Advancing the discourse on corporate accountability: a global exploration of remedies

Published: 9 January 2024 at 09:08

Between November 27 and 29, I had the privilege of participating in the 12th Annual Forum on Business and Human Rights. A huge portion of the discussions revolved around the theme of reparations and remedies, prompting me to synthesize noteworthy ideas and initiatives concerning remedies for business-related human rights abuses. Additionally, I aim to delve into the nuanced concept of remedies within this context and shed light on overlooked gaps from the Forum.

In a world where corporate actions can result in human rights violations; the pursuit of remedies emerges as a pivotal element of justice. Globally, the challenge lies in devising effective solutions, with each country grappling with distinct difficulties in holding corporations accountable. To comprehend the diverse approaches and the ongoing quest for justice, let us explore country-specific cases.

Global examples of abuses, regulations, and remedies

In a specific panel on workers' rights, a representative from Malaysia, another from India and a global Union of transport workers spotlighted labour rights abuses within the different industries, exposing the hurdles of holding corporations accountable across intricate global supply chains. Transnational collaboration was emphasized during the panel focusing on strengthening international labor standards and promoting responsible business conduct. Malaysia's experience underscores the imperative need for a unified effort to address labour exploitation, workplace safety, and fair wage enforcement.

Turning to Chile, Indigenous Mapuche communities draw attention to the multifaceted impact of corporate activities on their lives. Their demands, rooted in the UN Declaration on the Rights of Indigenous Peoples (C169) and the Escazu Agreement, emphasize state accountability through robust public policies aligned with international agreements. The call is clear: enforce C169, ratify the Escazu Agreement, and establish mechanisms for reparation, highlighting the Indigenous communities' right to be informed, grant consent freely, and preserve their way of life.

Shifting the focus to the Philippines, the discussion centers on the overarching human rights crisis posed by climate change. The Philippines Commission for Human Rights underscores the disproportionate impact on vulnerable groups, emphasizing the role of National Human Rights Institutions (NHRIs) as watchdogs. The Philippine experience underscores the necessity of integrating human rights into environmental laws and collaborating with civil society to address climate-induced human rights challenges.

In Colombia, the scenario unravels the intricate interplay between corporate actors, armed conflict, and the pursuit of justice. The Special Jurisdiction for Peace (JEP) and the Rome Statute create a platform where not only state actors but also third parties, including corporations, can be held accountable. The challenge lies in the limitations of legislation and the complexity of pursuing criminal charges against corporations. The emphasis extends beyond punitive measures to include truth-seeking and guarantees against repetition, a delicate balance in post-conflict reconciliation.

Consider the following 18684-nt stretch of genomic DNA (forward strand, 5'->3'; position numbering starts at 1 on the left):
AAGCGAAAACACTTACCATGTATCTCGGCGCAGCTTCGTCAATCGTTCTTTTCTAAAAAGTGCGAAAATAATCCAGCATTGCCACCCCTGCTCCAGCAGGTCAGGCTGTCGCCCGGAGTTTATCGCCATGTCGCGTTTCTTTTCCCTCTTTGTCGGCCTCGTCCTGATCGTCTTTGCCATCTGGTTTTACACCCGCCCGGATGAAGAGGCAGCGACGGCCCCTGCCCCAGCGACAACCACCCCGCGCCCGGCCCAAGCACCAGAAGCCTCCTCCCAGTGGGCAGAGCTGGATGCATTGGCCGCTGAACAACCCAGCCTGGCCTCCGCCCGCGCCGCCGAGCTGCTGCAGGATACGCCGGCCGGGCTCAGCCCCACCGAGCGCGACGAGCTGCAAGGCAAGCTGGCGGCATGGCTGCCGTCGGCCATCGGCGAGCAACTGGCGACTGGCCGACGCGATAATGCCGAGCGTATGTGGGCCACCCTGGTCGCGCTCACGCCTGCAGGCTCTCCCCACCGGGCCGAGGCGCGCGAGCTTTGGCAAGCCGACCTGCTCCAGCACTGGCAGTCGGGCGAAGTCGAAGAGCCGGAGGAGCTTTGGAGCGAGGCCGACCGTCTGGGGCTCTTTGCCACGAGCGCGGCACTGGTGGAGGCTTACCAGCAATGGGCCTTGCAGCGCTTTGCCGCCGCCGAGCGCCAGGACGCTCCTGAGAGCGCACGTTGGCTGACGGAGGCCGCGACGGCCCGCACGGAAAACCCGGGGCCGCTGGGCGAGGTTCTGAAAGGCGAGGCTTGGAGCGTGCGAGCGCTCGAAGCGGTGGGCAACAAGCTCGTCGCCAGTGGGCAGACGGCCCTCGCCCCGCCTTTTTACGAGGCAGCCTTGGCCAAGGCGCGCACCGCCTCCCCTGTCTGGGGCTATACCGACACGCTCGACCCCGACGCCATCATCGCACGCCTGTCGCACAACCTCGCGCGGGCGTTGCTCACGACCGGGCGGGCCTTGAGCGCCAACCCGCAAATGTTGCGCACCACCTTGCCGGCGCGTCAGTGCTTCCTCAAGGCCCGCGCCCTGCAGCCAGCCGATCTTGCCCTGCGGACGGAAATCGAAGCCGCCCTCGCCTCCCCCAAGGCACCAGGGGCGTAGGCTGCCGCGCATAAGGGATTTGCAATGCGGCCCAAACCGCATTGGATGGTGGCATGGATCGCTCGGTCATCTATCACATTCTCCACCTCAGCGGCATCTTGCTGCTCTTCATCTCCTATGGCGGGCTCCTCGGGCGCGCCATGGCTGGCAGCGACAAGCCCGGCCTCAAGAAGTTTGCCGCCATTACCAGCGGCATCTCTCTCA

Zooming out to a global perspective, the discourse on AI (Artificial Intelligence) and human rights involves key players such as companies, governments, and civil society organizations. In a dedicated panel on generative AI, participants highlight the challenges faced by human rights advocates in the rapidly evolving technology landscape. Balancing the benefits of AI with the potential for human rights abuses necessitates a collaborative effort involving unions, public procurement policies, and global initiatives to ensure responsible AI and access to remedies.

Forum gaps and better understanding of remedies

However, a significant gap in the discussions emerges – the absence of state-led non-judicial mechanisms. Amid increasing cases of human rights violations by companies and lacking mandatory global standards, it is crucial to incorporate stakeholders such as labor regulators, privacy regulators, environmental regulators, and National Human Rights Institutions in the dialogue. Despite their pivotal role in accessing remedies at local and national scales, their voices were conspicuously absent from the forum.

Beyond specific examples of reparation and key actors, the Forum could have delved deeper into the concept of remedies. What does "remedies" truly mean in the context of corporate abuse? Reflecting on Ta-Nehisi Coates' well-known essay, which recognizes the historical extraction of wealth and resources from African Americans by virtually every institution, both public and private, a global perspective could identify similar patterns of exploitation worldwide. Corporations, often with historical ties to colonial powers, have replicated this economic extraction, leading to economic disparities and perpetuating cycles of poverty and disadvantage.

Expanding this viewpoint globally, instances of corporate abuse share a common thread – the historical theft of resources from marginalized communities. This perspective establishes a foundation for discussing reparations on a global scale, emphasizing the need for acknowledgment, accountability, and restitution for the economic injustices committed by corporations across different regions.

By framing the issue in this way, there is a call for a more comprehensive understanding of reparations that transcends national borders, recognizing the interconnectedness of historical injustices and the shared responsibility to address them on a global scale. This approach advocates for a collaborative effort to rectify past wrongs and build a more equitable and just future.

Sebastian Smart
12th Annual Forum on Business and Human Rights